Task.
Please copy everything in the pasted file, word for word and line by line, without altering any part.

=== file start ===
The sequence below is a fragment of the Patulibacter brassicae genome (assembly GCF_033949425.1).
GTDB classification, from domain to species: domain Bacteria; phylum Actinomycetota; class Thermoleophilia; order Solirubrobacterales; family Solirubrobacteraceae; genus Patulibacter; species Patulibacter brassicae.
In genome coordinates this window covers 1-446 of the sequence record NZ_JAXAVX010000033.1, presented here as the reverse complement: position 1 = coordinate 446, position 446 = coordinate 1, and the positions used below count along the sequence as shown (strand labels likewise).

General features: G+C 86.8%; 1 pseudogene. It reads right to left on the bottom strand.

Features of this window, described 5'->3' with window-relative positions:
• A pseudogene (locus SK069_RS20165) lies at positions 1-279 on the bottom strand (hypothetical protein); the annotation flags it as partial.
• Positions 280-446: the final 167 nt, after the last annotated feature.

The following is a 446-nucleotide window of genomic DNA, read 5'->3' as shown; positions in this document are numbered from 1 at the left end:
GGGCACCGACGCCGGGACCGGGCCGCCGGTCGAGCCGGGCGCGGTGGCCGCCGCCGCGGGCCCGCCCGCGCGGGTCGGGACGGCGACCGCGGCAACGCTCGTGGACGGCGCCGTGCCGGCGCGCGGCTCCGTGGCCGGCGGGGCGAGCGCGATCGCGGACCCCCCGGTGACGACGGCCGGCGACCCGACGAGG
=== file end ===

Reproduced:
The sequence below is a fragment of the Patulibacter brassicae genome (assembly GCF_033949425.1).
GTDB classification, from domain to species: domain Bacteria; phylum Actinomycetota; class Thermoleophilia; order Solirubrobacterales; family Solirubrobacteraceae; genus Patulibacter; species Patulibacter brassicae.
In genome coordinates this window covers 1-446 of the sequence record NZ_JAXAVX010000033.1, presented here as the reverse complement: position 1 = coordinate 446, position 446 = coordinate 1, and the positions used below count along the sequence as shown (strand labels likewise).

General features: G+C 86.8%; 1 pseudogene. It reads right to left on the bottom strand.

Features of this window, described 5'->3' with window-relative positions:
• A pseudogene (locus SK069_RS20165) lies at positions 1-279 on the bottom strand (hypothetical protein); the annotation flags it as partial.
• Positions 280-446: the final 167 nt, after the last annotated feature.

The following is a 446-nucleotide window of genomic DNA, read 5'->3' as shown; positions in this document are numbered from 1 at the left end:
GGGCACCGACGCCGGGACCGGGCCGCCGGTCGAGCCGGGCGCGGTGGCCGCCGCCGCGGGCCCGCCCGCGCGGGTCGGGACGGCGACCGCGGCAACGCTCGTGGACGGCGCCGTGCCGGCGCGCGGCTCCGTGGCCGGCGGGGCGAGCGCGATCGCGGACCCCCCGGTGACGACGGCCGGCGACCCGACGAGG